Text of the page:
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'Our future depends on teachers...' International Labor Organization urges more support for teachers against the attacks on universal public education for all children

The International Labor Organization, based in Switzerland and affiliated with the United Nations, has come out strongly in support of the teachers in real public schools across the planet — and of public education for all children. Both are under attack from the planetary plutocracy that has tried to change all of the terms of discussion of human rights in general and children's rights in particular. The following caught my eye this morning because the Chicago Teachers Union once had an officer who regularly represented teachers from the USA at the ILO. That's right: Jacqueline Vaughn, when she was CTU President, represented American teachers at the ILO. Without going in detail into the ILO's history, a great deal of its human rights work has been about protecting the rights of children from exploitation. And one of the most serious ways that the wealthy exploit children is by denying them equal and free access to real public schools.

Enough of that. We're all busy. Below is stuff from the ILO.

Guy Ryder: Teaching is a Profession Under Siege. The International Labor Organization (ILO) Director-General calls for urgent action to make teaching an attractive career once again.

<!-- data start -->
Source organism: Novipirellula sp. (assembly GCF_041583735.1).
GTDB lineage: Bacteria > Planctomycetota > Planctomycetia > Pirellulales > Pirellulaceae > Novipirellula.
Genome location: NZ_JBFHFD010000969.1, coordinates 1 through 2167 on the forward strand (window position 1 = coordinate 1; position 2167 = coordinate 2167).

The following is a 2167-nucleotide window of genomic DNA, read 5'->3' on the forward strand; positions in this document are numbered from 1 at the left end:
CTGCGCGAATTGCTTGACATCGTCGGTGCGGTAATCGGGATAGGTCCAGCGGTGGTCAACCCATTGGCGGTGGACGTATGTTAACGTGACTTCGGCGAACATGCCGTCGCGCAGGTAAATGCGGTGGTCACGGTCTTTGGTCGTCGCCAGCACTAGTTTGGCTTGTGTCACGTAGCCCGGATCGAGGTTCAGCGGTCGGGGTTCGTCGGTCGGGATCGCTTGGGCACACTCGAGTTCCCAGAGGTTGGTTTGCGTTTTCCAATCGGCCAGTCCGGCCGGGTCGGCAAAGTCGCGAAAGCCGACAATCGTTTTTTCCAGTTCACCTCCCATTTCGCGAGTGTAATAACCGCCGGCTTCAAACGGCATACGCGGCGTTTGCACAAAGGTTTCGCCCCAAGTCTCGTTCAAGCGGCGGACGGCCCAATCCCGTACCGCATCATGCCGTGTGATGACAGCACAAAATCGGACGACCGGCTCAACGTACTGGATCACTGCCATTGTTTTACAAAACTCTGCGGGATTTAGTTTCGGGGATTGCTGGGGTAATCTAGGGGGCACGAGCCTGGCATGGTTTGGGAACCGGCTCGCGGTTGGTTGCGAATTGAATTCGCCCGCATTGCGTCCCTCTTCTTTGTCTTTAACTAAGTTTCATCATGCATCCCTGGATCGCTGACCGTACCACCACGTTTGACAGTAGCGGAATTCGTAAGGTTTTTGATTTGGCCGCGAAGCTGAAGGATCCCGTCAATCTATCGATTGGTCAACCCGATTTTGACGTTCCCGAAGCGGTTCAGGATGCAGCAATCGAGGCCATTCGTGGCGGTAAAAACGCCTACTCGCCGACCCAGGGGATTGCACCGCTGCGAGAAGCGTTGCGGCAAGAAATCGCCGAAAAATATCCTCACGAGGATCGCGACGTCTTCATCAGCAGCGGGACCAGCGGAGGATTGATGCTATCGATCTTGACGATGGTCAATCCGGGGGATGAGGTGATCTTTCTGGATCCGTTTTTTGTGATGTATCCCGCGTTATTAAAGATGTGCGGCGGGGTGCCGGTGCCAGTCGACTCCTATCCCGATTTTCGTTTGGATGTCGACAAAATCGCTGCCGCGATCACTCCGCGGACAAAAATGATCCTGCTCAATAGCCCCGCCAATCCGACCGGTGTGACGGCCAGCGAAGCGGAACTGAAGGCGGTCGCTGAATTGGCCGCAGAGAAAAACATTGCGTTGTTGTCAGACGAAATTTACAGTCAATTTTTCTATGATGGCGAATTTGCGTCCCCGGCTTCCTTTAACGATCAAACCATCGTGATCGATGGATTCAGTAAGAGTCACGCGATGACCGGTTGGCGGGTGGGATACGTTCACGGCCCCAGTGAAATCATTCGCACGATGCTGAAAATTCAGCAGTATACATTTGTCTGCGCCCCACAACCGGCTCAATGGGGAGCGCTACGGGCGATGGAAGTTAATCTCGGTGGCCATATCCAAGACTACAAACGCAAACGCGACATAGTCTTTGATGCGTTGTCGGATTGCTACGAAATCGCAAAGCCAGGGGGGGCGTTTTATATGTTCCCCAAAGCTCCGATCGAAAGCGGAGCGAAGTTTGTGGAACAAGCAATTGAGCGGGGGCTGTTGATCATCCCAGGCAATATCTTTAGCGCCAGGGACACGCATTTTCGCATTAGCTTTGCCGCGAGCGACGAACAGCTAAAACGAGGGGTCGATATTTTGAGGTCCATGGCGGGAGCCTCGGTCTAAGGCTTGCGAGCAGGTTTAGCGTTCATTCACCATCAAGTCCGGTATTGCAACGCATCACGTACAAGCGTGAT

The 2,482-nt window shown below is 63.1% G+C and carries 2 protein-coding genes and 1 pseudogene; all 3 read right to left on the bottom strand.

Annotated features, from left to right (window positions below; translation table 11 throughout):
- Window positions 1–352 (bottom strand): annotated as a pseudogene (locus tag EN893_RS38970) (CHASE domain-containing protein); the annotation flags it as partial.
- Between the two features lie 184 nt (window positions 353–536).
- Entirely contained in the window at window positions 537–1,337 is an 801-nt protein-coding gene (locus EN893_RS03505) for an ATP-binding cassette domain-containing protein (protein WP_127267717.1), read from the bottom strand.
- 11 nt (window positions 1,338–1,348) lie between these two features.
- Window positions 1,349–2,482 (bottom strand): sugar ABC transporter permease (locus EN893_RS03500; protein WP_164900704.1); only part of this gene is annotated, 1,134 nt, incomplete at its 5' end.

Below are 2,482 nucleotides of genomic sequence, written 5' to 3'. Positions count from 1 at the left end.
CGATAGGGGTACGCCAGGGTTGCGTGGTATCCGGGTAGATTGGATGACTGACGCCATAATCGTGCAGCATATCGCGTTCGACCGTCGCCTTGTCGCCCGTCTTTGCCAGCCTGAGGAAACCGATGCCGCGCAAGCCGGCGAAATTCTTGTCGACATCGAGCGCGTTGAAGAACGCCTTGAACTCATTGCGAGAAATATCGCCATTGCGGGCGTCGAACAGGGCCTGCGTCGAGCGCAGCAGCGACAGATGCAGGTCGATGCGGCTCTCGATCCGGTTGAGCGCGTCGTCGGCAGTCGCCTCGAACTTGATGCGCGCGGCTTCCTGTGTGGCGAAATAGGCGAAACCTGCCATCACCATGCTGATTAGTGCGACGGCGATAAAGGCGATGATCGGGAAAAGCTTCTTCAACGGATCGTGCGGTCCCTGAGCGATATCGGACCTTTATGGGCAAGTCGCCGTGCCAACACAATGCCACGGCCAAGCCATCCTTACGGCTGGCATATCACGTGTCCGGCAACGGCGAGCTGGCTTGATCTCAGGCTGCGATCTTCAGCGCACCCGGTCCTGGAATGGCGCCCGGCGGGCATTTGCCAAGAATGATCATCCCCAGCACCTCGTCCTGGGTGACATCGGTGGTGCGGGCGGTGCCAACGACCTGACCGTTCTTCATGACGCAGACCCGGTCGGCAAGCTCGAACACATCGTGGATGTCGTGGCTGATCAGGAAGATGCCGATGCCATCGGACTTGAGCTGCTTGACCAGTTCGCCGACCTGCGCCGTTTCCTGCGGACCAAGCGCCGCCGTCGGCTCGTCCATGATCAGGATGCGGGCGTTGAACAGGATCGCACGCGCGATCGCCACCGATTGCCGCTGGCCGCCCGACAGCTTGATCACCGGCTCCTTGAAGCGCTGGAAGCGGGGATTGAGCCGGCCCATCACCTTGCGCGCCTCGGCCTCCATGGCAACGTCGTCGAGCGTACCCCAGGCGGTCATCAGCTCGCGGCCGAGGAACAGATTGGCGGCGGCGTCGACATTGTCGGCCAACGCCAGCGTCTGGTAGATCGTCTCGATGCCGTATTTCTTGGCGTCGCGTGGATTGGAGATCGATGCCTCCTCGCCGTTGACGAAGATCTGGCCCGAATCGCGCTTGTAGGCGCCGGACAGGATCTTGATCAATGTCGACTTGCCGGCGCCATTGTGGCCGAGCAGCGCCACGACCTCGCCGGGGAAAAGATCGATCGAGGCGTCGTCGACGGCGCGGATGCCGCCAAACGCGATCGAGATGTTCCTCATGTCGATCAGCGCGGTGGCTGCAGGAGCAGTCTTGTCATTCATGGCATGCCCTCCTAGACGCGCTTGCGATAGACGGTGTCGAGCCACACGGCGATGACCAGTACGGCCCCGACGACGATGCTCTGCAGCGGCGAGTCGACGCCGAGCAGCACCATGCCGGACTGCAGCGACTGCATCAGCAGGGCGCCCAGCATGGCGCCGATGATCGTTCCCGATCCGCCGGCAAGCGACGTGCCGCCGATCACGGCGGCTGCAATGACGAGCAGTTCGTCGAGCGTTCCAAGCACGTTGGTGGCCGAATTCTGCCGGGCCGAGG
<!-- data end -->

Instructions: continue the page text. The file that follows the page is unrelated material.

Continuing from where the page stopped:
ILO News October 3, 2012

http://www.ilo.org/global/about-the-ilo/newsroom/news/WCMS_190610/lang--en/index.htm

GENEVA

The economic crisis has strongly affected working conditions and salaries for many teachers, said ILO Director-General Guy Ryder in a statement issued ahead of World Teachers Day. [October 5}

Ryder said the lack of teachers has been leading to an increase in the number of students in each

classroom, as funding for support services and materials for schools has dropped.

Urgent action is needed to improve the status of teachers and come up with policies ... that motivate people to become teachers."

"All this has resulted in a decline in the status of teachers," he said. "Sadly, it is a profession under siege."

Ryder also denounced the recruitment of "uncertified or poorly qualified teachers to fill the

gap". He called for "high initial and on-going training standards", to ensure that teachers were

adequately prepared for their demanding profession.

"People don't see teaching as an attractive profession, and some teachers actually leave the

profession," he said.

Need for urgent action

Ryder insisted that "urgent action" is needed to

promote sound social dialogue, improve the status

of teachers and come up with policies and strategies

that attract and motivate people to become teachers.

He also added that freedom of association and the

right to collective bargaining remained limited for

teachers in many countries.

Another priority he mentioned is the need to

"promote gender equality", not only to ensure equal

opportunities and treatment for teachers but also to

provide "appropriate role models" for students.